Kim Nguyen took to the road on his bicycle on August 10, 2008 aiming to reach Copenhagen in time for the UNFCCC conference in December. From Brisbane, Australia to Copenhagen, Denmark his journey will cover around 25,000km across varying landscapes as part of the Ride Planet Earth event promoting sustainable transport and travel to combat climate change. After a year and a half on his bike, he hopes to raise awareness about environmental issues and show that everybody can take action and change their way of life. Kim took the time while passing through Mongolia to talk to us about his inspiring trip.
What led you to undertake this ride?
I’m passionate about travel and about the environment. When I heard about the negotiations taking place in Copenhagen, I thought it was the perfect way to combine these passions. This journey allows me to see the world, take action on climate change and travel in a sustainable way.
It must be pretty tough at times, what keeps you going?
There are some very hard days. Mongolia has been very hard. There are no roads, a lot of sand, a lot of wind and not many places to buy food and water. I even think about quitting from time to time when it gets very tough. What keeps me going is the belief that: by cycling from Australia to Denmark, I can encourage others to change their behaviour and choose sustainable options. I want to motivate people to change by highlighting the impact climate change has on the most vulnerable communities in the world, like the nomads in Mongolia.
How do people you meet react towards your challenging journey?
Reactions vary almost as much as people. Many people just shake their head and think I am crazy. Sometimes people stare at me in bewilderment, sometimes wave and smile in support. The journey I’m taking is so out of the ordinary that some people just cannot understand it.
What impact do you think your journey will have on yourself and the planet?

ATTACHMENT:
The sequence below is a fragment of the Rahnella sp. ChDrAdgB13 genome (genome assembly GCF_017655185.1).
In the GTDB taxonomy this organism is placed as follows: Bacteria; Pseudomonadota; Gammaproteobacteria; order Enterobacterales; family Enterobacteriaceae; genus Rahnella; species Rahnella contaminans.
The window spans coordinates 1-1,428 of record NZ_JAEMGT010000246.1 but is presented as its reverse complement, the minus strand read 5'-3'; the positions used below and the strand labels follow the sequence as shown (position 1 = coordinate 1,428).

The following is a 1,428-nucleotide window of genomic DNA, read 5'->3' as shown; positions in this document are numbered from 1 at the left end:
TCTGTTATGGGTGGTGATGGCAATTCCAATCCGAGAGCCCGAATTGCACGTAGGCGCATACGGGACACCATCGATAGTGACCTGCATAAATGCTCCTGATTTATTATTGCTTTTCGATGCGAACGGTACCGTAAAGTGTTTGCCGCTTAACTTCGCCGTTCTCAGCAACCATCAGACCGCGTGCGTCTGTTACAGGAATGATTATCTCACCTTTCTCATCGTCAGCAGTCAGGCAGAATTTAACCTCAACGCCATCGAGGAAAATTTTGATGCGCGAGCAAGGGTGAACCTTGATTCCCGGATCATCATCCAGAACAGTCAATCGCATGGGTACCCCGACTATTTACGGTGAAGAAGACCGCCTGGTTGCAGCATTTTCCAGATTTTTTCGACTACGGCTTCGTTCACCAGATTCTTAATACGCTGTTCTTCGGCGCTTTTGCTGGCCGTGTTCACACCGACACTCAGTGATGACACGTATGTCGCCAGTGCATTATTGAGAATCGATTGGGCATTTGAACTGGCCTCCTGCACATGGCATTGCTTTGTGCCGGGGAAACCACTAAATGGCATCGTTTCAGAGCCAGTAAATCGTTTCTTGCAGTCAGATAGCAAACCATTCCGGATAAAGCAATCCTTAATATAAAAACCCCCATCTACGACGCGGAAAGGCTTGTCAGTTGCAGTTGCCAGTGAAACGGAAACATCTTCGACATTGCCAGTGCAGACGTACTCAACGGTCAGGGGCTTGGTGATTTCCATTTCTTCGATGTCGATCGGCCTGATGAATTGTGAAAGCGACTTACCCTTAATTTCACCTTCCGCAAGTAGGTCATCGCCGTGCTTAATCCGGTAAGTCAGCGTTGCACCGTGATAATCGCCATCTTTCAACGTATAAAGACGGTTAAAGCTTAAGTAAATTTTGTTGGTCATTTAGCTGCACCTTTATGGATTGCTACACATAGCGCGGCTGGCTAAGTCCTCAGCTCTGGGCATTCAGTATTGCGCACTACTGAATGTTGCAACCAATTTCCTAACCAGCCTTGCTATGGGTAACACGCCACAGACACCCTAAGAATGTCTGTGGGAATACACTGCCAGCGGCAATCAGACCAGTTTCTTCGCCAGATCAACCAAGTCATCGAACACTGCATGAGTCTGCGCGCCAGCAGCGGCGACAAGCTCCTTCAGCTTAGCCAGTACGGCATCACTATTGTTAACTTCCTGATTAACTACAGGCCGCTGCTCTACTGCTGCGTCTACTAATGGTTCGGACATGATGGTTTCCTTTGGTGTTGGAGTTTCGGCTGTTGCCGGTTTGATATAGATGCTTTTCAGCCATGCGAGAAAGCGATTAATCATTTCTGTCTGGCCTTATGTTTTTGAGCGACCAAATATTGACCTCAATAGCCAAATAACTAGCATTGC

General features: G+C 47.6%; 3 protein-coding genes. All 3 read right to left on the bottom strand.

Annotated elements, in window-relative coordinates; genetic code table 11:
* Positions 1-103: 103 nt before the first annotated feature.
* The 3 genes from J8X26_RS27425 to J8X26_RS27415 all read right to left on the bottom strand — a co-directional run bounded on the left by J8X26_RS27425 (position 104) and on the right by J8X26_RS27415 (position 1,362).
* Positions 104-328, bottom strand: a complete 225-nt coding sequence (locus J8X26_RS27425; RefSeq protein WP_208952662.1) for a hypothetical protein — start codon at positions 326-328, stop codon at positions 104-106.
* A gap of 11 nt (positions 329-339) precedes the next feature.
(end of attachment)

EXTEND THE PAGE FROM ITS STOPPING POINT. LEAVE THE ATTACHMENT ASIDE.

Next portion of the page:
The journey will undoubtedly have an incredible impact on me. For the planet, it really depends. I put a lot of work into publicising sustainable transport and travel and encourage people to look at their behaviour and think about its impacts. So far almost 250 people have joined the Ride Planet Earth Challenge to cut their car use. I hope by the time I reach Copenhagen there will be many more people joining and therefore many more cars off the road. But we will have to wait and see. All I can do is keep cycling and keep trying.
The big event on December 5 can have a greater impact. Cyclists around the world will join the ride and start “Cycle Change” to tackle climate change. We currently have about 12 events planned across five continents.
How will you measure the success of your ride?
By the number of participants on the ride – the more there are, the more successful it will be. Obviously I hope that the outcome of the negotiations in Copenhagen will be satisfactory. I think this project helps put pressure on governments to take action, it will not be decisive. But I want to start change whether or not governments do, and that change can be measured directly.
What are your thoughts on the future of cars?
I think that with action, dirty petrol-powered cars will be out. But when this will happen is up to the amount and success of actions that will be taken. Individuals and governments need to understand that using cars the way our society has been doing is no longer possible. We have to start using the alternatives. In some countries this is already happening. For instance, electric bicycles are very popular in China, because people can simply not afford to run petrol-powered cars. Of course this change must go hand in hand with a change to renewable energy sources. If these things happen, there is a future for cars. If not, we are in trouble. But it will be hard to change people’s mind, especially in places like Australia, where I’m from – people there consider their car as a main symbol of success and accomplishment. It is very hard to get them to think differently.
Any last comments for our carfree readers?
Get out on your bikes, on your skateboards, roller-skates, pogo sticks, running shoes, and sail boats and explore the world. Just make sure you don’t destroy it while doing so, by exploring it in your Hummer.
Interview by Marko Thull
For more information, please visit www.rideplanetearth.org